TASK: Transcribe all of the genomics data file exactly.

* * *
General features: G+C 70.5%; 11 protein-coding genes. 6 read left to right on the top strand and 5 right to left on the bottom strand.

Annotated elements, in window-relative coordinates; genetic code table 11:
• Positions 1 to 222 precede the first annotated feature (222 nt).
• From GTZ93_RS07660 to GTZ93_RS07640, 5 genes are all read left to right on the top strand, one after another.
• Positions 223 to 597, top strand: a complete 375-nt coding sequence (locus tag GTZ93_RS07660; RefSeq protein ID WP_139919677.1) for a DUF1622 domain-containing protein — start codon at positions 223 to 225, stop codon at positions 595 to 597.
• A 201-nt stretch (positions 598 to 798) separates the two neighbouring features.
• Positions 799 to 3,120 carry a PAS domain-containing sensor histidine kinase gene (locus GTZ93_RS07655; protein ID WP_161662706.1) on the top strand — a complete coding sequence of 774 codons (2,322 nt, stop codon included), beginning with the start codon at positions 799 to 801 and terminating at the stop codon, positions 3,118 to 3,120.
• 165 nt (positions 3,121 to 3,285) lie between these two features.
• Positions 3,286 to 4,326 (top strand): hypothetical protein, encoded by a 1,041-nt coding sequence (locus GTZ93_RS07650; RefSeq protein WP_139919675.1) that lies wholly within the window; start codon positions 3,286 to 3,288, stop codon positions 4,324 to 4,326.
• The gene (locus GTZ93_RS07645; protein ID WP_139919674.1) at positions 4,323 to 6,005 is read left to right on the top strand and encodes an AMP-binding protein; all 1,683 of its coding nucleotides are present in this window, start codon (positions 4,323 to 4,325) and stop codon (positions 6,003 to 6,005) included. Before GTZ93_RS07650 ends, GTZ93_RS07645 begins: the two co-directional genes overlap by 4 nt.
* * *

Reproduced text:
General features: G+C 70.5%; 11 protein-coding genes. 6 read left to right on the top strand and 5 right to left on the bottom strand.

Annotated elements, in window-relative coordinates; genetic code table 11:
• Positions 1 to 222 precede the first annotated feature (222 nt).
• From GTZ93_RS07660 to GTZ93_RS07640, 5 genes are all read left to right on the top strand, one after another.
• Positions 223 to 597, top strand: a complete 375-nt coding sequence (locus tag GTZ93_RS07660; RefSeq protein ID WP_139919677.1) for a DUF1622 domain-containing protein — start codon at positions 223 to 225, stop codon at positions 595 to 597.
• A 201-nt stretch (positions 598 to 798) separates the two neighbouring features.
• Positions 799 to 3,120 carry a PAS domain-containing sensor histidine kinase gene (locus GTZ93_RS07655; protein ID WP_161662706.1) on the top strand — a complete coding sequence of 774 codons (2,322 nt, stop codon included), beginning with the start codon at positions 799 to 801 and terminating at the stop codon, positions 3,118 to 3,120.
• 165 nt (positions 3,121 to 3,285) lie between these two features.
• Positions 3,286 to 4,326 (top strand): hypothetical protein, encoded by a 1,041-nt coding sequence (locus GTZ93_RS07650; RefSeq protein WP_139919675.1) that lies wholly within the window; start codon positions 3,286 to 3,288, stop codon positions 4,324 to 4,326.
• The gene (locus GTZ93_RS07645; protein ID WP_139919674.1) at positions 4,323 to 6,005 is read left to right on the top strand and encodes an AMP-binding protein; all 1,683 of its coding nucleotides are present in this window, start codon (positions 4,323 to 4,325) and stop codon (positions 6,003 to 6,005) included. Before GTZ93_RS07650 ends, GTZ93_RS07645 begins: the two co-directional genes overlap by 4 nt.